Mibbinbah is an Indigenous Health Promotion Charity
We celebrate the great diversity of culture and language represented by Aboriginal and Torres Strait Islander communities. Since 2007, Mibbinbah has coordinated a national program of events for men, women and children from our communities, including an annual camp.
Together with communities we use locally-defined 'proper way' to establish culturally safe spaces for Aboriginal and Torres Strait Islander men, women and children to explore and enrich our identity, well-being and skills.
Together we create safe spaces for spirit healing, empowerment, celebration and education & training.
Taking our rightful place
Mibbinbah is committed to supporting Aboriginal and Torres Strait Islander communities as we take our rightful place in society.
We celebrate our ability to work together in the present to achieve common goals that bring good to our communities. We remember the past with both its triumphs and its traumas and we recognize the wide diversity of back grounds that the men come from. We also share a vision of the future where strong leadership provides hope and an elimination of lateral violence. We call this “Mibbinbah Proper Way”.
Culturally Safe Spaces
There is a real sense among workers and researchers that Aboriginal and Torres Strait Islander culturally safe spaces are effective in connecting each other and communities with one another.
Together with community, Mibbinbah creates safe spaces to enable Aboriginal and Torres Strait Islander peoples to meet and discuss issues of concern to them.
Within a culturally safe envionment and by identifying and addressing common life factors affecting Indigenous people such as racism, trans-generational trauma, loss of culture, identity and land, Mibbinbah seeks to take steps to support participants with their journey.
Involving the facilitation of local groups within the local community, workshops provide opportunities for spirit healing, empowerment, celebration and education & training. This approach builds on earlier work by such people as Dr Mick Adams, Dr Mark Wenitong and Frank Spry. The importance of support is ackowledged by Frank Spry below:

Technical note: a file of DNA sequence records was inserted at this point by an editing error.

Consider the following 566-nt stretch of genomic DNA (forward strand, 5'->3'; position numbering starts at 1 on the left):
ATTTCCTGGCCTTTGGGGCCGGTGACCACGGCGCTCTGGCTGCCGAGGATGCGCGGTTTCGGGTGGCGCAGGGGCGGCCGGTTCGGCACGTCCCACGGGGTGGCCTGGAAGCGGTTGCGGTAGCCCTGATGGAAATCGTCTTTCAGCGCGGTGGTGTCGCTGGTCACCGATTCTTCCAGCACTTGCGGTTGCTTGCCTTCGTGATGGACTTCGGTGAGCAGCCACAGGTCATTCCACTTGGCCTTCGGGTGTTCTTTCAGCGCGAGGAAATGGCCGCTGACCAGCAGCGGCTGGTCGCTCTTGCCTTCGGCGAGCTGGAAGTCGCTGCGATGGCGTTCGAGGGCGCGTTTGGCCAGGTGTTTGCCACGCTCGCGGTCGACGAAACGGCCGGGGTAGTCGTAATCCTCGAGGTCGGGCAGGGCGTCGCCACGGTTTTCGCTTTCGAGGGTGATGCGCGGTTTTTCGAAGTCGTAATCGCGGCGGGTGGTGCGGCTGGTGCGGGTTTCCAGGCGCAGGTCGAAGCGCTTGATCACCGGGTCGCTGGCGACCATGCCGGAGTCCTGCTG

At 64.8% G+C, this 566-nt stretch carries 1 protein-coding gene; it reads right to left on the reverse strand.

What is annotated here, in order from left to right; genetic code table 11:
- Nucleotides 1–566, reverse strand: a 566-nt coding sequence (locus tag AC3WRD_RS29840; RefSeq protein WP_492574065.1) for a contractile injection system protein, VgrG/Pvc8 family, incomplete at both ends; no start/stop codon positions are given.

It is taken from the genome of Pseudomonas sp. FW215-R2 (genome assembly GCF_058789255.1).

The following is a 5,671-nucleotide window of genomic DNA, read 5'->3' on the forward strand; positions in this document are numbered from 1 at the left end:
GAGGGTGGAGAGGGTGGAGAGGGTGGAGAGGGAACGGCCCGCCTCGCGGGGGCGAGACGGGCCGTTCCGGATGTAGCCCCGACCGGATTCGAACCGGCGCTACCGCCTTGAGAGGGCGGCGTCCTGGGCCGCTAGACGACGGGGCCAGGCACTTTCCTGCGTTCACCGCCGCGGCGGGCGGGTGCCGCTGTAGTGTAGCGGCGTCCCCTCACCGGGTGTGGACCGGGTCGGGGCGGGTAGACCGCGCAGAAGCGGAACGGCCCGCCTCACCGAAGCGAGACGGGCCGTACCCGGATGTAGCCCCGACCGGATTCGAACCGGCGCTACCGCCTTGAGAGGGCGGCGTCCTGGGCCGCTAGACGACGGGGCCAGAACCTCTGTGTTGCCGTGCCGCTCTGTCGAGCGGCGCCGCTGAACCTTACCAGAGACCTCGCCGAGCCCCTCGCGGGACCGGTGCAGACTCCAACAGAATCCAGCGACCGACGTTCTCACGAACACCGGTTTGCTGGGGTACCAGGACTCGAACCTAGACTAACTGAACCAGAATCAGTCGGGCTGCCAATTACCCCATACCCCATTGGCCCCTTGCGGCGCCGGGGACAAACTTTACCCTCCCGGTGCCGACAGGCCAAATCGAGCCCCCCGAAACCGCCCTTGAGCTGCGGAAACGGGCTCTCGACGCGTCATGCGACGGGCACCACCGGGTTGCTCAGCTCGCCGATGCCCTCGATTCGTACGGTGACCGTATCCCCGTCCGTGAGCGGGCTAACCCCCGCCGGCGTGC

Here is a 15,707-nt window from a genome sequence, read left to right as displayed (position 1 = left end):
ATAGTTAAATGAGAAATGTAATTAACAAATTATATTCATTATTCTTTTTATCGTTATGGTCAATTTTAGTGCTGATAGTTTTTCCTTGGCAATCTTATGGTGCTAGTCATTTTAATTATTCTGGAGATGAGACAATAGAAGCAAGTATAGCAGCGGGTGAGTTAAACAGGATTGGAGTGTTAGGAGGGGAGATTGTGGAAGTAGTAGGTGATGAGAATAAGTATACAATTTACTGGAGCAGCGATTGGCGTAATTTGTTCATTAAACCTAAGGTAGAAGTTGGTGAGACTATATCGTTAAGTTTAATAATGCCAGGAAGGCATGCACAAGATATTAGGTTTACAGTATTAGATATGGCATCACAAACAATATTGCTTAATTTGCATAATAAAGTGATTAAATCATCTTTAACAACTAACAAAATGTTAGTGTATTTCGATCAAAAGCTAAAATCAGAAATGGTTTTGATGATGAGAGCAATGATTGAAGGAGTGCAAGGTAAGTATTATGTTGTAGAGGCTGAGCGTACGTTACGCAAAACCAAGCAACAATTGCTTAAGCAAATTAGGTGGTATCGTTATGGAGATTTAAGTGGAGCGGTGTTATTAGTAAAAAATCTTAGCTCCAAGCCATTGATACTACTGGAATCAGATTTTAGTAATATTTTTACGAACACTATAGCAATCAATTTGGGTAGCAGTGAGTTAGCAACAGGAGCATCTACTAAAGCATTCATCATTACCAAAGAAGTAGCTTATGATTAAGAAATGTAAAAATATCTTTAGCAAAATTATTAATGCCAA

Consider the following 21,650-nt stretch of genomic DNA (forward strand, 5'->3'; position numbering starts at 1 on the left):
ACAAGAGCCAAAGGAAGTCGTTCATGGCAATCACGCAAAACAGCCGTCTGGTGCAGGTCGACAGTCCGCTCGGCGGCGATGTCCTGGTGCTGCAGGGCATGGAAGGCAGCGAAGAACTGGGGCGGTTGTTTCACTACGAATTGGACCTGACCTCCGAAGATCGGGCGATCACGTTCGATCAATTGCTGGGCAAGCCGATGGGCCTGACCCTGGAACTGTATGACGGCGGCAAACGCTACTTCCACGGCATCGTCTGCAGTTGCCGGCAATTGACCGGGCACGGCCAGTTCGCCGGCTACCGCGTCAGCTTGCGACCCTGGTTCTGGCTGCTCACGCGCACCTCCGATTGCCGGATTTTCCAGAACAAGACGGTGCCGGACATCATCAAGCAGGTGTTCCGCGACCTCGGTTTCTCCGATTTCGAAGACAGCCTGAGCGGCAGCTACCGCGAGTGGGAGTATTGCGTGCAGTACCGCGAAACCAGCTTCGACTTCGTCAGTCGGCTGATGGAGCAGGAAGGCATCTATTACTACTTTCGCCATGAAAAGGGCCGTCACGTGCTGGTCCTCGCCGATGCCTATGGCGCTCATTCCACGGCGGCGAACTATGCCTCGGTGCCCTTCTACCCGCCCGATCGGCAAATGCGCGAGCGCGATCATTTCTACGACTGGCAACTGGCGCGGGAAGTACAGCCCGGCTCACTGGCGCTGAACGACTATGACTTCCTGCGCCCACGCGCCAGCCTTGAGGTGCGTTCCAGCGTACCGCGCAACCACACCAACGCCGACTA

The training and support for frontline workers in Aboriginal and Torres Strait Islander settings is frequently inadequate, and staff are at real risk of suicide themselves, with high levels of burnout, blame and vicarious trauma.
They require critical incident debriefing regularly, but as a rule, rarely receive it, despite them being consistently at the coal face. Even when they have finished their daily work, they can be called upon at any time, night or day, due to the high rates of attempted suicides in Aboriginal and Torres Strait Islander communities.
The risk for these frontline workers and their families is manifold, as they often live in a community “at risk” and contagion is always a factor. As frontline workers, they may also be exposed to “sorry business”, grief and loss in the most existential way, yet there is no systematic process for post-vention response and self-care guidelines to safeguard them from burnout and vicarious suicide risk.
Frank Spry (1999) stated at Ross River ‘The empowerment of our males is fundamental in raising spiritual well-being, self-esteem, quality of life and health status. Aboriginal and Torres Strait Islander males must take a leading role in improving not only their own health but rather that of their communities. There must be a community approach and consultation which will provide the opportunity for men to assess and take control of the issues that affect them this is important to achieving positive and successful outcomes.’
THE MEANING OF MIBBINBAH
The two words Mibbin meaning Men or Eagle and Bah meaning place come from the Eastern Yugambeh Language of South Eastern Queensland. Therefore placing the two words together gives us Eagle or Men’s place.